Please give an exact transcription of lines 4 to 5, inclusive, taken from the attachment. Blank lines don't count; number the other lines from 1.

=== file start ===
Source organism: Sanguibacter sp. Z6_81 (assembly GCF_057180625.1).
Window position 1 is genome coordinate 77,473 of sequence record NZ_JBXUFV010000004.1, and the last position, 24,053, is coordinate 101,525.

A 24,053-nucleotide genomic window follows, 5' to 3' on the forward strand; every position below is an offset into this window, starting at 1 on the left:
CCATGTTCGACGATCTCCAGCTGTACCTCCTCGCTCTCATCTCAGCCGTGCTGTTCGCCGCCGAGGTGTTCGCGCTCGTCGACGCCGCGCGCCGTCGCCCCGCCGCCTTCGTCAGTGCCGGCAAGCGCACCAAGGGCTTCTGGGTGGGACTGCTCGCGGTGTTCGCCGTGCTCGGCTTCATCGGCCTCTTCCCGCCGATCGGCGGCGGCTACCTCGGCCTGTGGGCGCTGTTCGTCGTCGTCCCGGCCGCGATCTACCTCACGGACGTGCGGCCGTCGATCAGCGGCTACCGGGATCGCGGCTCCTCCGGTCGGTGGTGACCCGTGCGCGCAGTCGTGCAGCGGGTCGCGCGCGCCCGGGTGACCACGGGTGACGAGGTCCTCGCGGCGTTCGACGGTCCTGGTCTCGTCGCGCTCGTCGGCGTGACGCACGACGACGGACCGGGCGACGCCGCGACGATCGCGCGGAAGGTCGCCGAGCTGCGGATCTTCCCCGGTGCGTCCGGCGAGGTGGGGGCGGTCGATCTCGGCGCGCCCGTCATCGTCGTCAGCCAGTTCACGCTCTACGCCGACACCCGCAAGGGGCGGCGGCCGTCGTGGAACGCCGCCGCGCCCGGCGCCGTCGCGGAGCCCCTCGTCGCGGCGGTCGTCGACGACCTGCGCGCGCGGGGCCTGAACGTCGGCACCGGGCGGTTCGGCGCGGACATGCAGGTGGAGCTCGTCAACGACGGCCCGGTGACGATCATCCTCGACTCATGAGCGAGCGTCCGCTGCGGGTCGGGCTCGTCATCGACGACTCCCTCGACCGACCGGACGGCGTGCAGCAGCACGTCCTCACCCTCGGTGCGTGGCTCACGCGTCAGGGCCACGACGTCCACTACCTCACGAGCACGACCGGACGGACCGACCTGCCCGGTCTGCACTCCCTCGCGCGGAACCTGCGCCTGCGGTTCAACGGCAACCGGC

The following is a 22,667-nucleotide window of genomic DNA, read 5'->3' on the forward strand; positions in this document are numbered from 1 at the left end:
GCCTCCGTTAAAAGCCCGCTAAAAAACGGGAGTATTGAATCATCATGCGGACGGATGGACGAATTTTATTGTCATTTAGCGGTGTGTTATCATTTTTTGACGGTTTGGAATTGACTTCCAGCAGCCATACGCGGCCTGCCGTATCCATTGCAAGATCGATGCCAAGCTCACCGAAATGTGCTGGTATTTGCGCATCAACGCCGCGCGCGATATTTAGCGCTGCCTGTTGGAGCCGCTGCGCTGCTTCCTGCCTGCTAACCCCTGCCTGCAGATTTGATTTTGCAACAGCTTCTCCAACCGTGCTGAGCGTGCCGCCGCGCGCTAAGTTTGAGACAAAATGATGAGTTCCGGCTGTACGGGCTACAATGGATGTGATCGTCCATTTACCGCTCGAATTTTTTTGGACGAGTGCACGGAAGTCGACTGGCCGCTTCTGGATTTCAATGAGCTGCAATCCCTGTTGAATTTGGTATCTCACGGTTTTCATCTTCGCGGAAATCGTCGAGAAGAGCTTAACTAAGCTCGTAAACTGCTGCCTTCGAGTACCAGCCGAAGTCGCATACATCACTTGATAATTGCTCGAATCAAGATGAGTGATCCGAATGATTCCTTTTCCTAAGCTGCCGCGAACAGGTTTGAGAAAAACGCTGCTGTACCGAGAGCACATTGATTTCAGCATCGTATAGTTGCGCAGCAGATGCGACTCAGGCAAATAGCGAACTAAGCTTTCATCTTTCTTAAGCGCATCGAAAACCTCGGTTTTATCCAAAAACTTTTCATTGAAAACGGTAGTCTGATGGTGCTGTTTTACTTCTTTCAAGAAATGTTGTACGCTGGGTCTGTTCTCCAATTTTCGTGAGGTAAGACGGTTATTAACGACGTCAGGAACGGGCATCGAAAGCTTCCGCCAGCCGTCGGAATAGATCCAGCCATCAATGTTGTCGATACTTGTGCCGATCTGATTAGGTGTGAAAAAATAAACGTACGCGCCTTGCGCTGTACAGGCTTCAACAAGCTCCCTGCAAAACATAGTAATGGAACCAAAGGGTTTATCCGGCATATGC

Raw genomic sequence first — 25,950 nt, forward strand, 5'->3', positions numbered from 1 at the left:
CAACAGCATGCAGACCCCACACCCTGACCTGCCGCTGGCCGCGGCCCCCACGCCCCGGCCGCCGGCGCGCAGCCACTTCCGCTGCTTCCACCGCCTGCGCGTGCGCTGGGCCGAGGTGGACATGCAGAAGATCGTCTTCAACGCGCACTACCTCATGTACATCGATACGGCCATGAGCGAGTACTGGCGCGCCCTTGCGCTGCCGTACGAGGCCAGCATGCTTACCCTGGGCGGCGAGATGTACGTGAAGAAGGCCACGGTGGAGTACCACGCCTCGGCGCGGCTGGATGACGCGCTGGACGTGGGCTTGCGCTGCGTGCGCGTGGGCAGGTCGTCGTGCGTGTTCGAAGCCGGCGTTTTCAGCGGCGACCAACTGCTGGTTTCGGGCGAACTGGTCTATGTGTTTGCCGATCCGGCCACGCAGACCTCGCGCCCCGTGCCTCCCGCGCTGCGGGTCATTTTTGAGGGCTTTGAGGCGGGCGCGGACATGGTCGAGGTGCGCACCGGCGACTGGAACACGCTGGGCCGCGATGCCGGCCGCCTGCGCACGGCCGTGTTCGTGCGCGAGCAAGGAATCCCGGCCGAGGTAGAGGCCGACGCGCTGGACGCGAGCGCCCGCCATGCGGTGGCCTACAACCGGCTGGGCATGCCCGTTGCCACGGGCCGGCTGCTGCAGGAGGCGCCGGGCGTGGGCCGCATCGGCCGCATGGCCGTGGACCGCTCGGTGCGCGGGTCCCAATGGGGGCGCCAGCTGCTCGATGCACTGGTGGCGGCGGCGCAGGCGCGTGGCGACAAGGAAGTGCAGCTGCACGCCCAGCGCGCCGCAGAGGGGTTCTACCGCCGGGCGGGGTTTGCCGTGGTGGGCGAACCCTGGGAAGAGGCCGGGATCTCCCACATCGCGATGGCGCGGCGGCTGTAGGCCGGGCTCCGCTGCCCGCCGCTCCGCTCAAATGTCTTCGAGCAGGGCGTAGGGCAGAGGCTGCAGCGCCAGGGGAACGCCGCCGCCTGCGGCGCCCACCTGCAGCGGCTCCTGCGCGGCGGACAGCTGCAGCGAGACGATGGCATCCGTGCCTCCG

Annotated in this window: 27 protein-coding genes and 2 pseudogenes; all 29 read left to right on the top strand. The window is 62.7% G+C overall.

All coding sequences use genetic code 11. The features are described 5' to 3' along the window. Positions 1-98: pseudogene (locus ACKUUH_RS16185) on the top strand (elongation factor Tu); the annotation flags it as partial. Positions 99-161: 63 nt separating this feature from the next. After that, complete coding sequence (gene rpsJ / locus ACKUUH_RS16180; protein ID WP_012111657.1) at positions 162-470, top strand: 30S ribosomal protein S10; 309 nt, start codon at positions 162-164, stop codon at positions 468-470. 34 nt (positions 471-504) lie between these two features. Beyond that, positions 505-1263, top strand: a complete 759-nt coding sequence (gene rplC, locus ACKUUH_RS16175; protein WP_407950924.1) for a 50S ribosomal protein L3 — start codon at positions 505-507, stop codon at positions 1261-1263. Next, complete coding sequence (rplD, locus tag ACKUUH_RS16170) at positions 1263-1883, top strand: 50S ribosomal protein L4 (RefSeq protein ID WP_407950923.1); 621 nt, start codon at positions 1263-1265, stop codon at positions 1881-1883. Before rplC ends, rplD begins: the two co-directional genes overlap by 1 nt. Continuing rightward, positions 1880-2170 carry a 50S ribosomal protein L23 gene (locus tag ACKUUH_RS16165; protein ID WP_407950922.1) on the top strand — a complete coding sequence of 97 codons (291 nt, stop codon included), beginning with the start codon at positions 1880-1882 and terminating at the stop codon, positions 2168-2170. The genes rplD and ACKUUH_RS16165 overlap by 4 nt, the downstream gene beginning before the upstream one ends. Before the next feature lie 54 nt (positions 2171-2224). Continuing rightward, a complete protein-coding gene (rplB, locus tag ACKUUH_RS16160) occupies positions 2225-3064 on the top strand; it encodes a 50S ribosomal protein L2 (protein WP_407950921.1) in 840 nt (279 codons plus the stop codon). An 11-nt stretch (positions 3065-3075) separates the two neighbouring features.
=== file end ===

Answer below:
CCATGTTCGACGATCTCCAGCTGTACCTCCTCGCTCTCATCTCAGCCGTGCTGTTCGCCGCCGAGGTGTTCGCGCTCGTCGACGCCGCGCGCCGTCGCCCCGCCGCCTTCGTCAGTGCCGGCAAGCGCACCAAGGGCTTCTGGGTGGGACTGCTCGCGGTGTTCGCCGTGCTCGGCTTCATCGGCCTCTTCCCGCCGATCGGCGGCGGCTACCTCGGCCTGTGGGCGCTGTTCGTCGTCGTCCCGGCCGCGATCTACCTCACGGACGTGCGGCCGTCGATCAGCGGCTACCGGGATCGCGGCTCCTCCGGTCGGTGGTGACCCGTGCGCGCAGTCGTGCAGCGGGTCGCGCGCGCCCGGGTGACCACGGGTGACGAGGTCCTCGCGGCGTTCGACGGTCCTGGTCTCGTCGCGCTCGTCGGCGTGACGCACGACGACGGACCGGGCGACGCCGCGACGATCGCGCGGAAGGTCGCCGAGCTGCGGATCTTCCCCGGTGCGTCCGGCGAGGTGGGGGCGGTCGATCTCGGCGCGCCCGTCATCGTCGTCAGCCAGTTCACGCTCTACGCCGACACCCGCAAGGGGCGGCGGCCGTCGTGGAACGCCGCCGCGCCCGGCGCCGTCGCGGAGCCCCTCGTCGCGGCGGTCGTCGACGACCTGCGCGCGCGGGGCCTGAACGTCGGCACCGGGCGGTTCGGCGCGGACATGCAGGTGGAGCTCGTCAACGACGGCCCGGTGACGATCATCCTCGACTCATGAGCGAGCGTCCGCTGCGGGTCGGGCTCGTCATCGACGACTCCCTCGACCGACCGGACGGCGTGCAGCAGCACGTCCTCACCCTCGGTGCGTGGCTCACGCGTCAGGGCCACGACGTCCACTACCTCACGAGCACGACCGGACGGACCGACCTGCCCGGTCTGCACTCCCTCGCGCGGAACCTGCGCCTGCGGTTCAACGGCAACCGGC

The following is a 22,667-nucleotide window of genomic DNA, read 5'->3' on the forward strand; positions in this document are numbered from 1 at the left end: